"There are none so blind as those who will not see." --

Thursday, November 29, 2007

A Presentation on Culture and Values

The following is the text of a presentation on culture and values I gave earlier today to the Inter Club Council at Diablo Valley College. I'm posting it here because I think makes the important metaethical point that inter-cultural dialogue concerning ethical matters makes little sense unless we assume values are objective.

Hi, my name is Jason, and the subject of my presentation is culture and values, specifically as they pertain to the relations between people of different cultures. But before we can see how they are related, we must first know what they are. Speaking roughly, a culture is a collection of customs, beliefs, and attitudes which are shared by a community and passed down largely intact from generation to generation. Values are similar in that they also include beliefs and attitudes, yet they differ in that they might either be confined to a single person or never passed down. Values could exist without culture, but the converse is not true, and hence they can be personal in a way that culture cannot. Culture and values are closely related insofar as they share a normative aspect. To say that something is normative means that it concerns not just what is the case, but also what should be the case. One can believe many things about what is, such as that grass is green or that the Earth revolves around the Sun, but only beliefs about what should be count as values. Our values can encompass anything we treasure, hope for, or regard as ideal. They are important because they are the principles we use to guide our thought and behavior. They determine not only what we do, but also who we are. The identity of a person or a culture is largely defined by the set of values they accept. This is especially true for cultures because every culture must have a set of behaviors it regards as permissible and another that it regards as taboo. Cultures need rules to determine who is part of the “in group” and who is part of the “out group”, otherwise there would be nothing to distinguish one culture from another. Whether or not one counts as part of a culture depends on whether or not one abides by these rules.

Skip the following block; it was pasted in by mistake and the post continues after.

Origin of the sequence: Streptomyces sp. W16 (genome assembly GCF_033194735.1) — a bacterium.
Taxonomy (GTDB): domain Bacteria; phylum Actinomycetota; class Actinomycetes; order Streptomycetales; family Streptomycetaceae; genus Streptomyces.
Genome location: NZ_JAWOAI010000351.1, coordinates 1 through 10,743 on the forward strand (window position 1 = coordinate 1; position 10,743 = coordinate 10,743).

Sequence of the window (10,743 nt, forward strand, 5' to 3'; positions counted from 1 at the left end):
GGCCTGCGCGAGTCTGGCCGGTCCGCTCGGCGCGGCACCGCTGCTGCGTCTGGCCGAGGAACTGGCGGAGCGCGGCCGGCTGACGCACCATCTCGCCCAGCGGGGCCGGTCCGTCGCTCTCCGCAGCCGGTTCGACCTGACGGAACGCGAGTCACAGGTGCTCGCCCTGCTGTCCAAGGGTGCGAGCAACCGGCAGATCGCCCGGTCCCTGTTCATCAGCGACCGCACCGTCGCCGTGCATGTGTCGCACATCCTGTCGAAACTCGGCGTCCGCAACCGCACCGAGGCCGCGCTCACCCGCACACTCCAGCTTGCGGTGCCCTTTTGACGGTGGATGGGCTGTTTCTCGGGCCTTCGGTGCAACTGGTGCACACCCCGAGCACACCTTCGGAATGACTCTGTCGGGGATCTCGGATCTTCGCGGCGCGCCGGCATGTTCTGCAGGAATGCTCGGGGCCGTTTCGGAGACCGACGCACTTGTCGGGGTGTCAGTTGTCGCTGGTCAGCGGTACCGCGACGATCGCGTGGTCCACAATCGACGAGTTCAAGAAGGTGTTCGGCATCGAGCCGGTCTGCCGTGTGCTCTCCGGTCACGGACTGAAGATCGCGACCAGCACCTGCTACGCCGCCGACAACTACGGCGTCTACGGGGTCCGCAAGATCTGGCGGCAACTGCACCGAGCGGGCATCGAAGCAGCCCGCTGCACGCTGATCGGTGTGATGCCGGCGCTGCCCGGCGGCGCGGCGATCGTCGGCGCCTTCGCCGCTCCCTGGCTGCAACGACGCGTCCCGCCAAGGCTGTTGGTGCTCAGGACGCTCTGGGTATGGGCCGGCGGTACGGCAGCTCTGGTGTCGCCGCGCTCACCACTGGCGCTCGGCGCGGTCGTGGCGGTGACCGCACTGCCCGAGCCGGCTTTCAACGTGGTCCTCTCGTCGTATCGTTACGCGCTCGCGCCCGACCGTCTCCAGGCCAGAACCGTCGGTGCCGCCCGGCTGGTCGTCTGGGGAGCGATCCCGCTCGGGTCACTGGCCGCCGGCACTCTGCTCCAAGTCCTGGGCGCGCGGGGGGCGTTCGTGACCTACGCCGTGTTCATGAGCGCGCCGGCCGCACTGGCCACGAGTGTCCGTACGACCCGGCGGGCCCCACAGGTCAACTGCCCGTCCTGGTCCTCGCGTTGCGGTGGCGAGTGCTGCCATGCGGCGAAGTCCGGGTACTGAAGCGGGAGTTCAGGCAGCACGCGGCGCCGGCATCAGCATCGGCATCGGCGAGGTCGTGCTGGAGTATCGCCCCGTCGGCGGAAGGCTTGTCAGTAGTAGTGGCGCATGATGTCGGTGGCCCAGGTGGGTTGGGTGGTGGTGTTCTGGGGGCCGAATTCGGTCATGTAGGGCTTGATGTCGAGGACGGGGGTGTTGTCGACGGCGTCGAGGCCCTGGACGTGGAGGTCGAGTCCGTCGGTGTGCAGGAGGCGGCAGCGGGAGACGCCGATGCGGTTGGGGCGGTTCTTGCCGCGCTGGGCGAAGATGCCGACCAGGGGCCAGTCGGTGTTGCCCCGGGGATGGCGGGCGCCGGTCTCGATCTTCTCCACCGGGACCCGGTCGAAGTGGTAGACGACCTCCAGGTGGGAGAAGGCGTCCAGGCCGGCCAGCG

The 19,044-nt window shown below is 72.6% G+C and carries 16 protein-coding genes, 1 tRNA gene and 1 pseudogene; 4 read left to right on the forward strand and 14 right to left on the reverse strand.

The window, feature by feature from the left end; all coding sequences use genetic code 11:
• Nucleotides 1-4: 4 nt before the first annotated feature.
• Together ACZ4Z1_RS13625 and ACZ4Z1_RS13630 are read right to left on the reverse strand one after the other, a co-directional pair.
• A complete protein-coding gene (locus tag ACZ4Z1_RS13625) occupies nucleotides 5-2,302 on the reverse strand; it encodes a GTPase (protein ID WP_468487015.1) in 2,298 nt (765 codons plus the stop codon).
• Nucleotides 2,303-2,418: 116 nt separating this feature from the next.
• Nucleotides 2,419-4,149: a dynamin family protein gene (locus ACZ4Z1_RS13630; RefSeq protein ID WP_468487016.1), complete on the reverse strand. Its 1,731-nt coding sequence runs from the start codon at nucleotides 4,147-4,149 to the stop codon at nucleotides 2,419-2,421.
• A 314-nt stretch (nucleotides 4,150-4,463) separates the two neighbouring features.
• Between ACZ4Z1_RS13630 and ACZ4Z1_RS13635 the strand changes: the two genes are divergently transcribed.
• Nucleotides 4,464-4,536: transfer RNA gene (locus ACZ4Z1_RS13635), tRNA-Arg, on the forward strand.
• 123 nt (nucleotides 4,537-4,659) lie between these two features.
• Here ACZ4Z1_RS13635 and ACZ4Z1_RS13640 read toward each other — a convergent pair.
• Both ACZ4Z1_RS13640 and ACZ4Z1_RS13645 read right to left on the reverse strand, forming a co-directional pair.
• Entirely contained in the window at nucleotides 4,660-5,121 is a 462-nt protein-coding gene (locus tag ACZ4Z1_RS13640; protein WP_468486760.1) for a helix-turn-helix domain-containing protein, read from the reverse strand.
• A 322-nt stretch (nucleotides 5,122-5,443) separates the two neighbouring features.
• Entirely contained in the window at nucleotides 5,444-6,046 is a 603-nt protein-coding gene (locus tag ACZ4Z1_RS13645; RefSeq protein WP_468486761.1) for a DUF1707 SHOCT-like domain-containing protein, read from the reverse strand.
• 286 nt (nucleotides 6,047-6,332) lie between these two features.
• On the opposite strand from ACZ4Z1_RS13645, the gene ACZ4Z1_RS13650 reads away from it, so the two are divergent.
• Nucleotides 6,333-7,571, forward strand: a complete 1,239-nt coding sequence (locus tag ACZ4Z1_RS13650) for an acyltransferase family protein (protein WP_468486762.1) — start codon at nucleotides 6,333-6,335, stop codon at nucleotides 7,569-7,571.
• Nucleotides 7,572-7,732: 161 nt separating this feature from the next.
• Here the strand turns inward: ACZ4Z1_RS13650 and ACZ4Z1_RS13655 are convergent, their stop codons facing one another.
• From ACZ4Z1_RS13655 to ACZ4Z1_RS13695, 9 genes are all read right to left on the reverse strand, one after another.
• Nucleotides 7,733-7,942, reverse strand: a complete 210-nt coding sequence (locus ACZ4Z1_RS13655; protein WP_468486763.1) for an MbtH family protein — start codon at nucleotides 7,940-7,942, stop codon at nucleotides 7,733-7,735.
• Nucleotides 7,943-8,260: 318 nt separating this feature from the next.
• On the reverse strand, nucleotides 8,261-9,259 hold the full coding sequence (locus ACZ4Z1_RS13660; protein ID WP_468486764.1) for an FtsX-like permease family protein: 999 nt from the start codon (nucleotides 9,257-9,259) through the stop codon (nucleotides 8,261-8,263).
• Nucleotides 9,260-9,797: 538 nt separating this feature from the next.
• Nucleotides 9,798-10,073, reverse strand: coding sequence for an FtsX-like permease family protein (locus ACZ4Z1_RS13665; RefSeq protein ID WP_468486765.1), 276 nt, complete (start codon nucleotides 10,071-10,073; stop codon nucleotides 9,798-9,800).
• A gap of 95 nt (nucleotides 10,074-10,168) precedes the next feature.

Now that we have some understanding of what culture and values are, we can ask ourselves what we should think about circumstances where the customs, beliefs, and attitudes of one culture conflict with those of another. In today’s ever shrinking world we are increasingly likely to encounter people of other cultures whose values are different from our own, and the question of how we should respond becomes increasingly more significant. In my opinion, the two main stances you can take are what I will call multiculturalism and cultural relativism. Though you might suppose these to be the same, I will argue that they are actually incompatible. Broadly speaking, I would say that multiculturalism is the idea that no single culture should be dominant because different cultures are valuable in their own right, and each has something positive to contribute to society. The presence of diverse perspectives and traditions promotes solidarity and mutual understanding, which helps prevent a society from becoming narrow-minded and intolerant. I would say that cultural relativism, by contrast, is the idea that no culture or cultural practice is inherently better than any other. It stands in opposition to objectivism, which holds that at least in some cases one culture’s practice can be better or worse than another’s. I think cultural relativism is accepted by many because they believe it subverts the claims that nations with imperialistic ambitions have often used to justify the subjugation of foreign peoples. Such nations have typically held their actions are justified because their culture is somehow superior to others, perhaps because they are more intelligent, more technologically advanced, or because they alone enjoy the favor of the gods or God. Whatever the reason, their actions are no less appalling. Cultural relativism seems attractive because it promises to do away with such rationalizations. If no culture is better than any other, none can use their alleged superiority as a pretext to oppress another. Yet I think those who embrace cultural relativism fail to see that their view entails they are in no position to condemn imperialistic societies. After all, these societies have a culture too, it just happens to be imperialistic! What’s to stop a member of such a society from saying that their actions are justified after all because imperialism is a part of their culture? Their culture might not be better than any other, but it is also no worse. So who are we to criticize them? If we reject objectivism because of the bad behavior it can be used to justify, we should reject cultural relativism for precisely the same reason.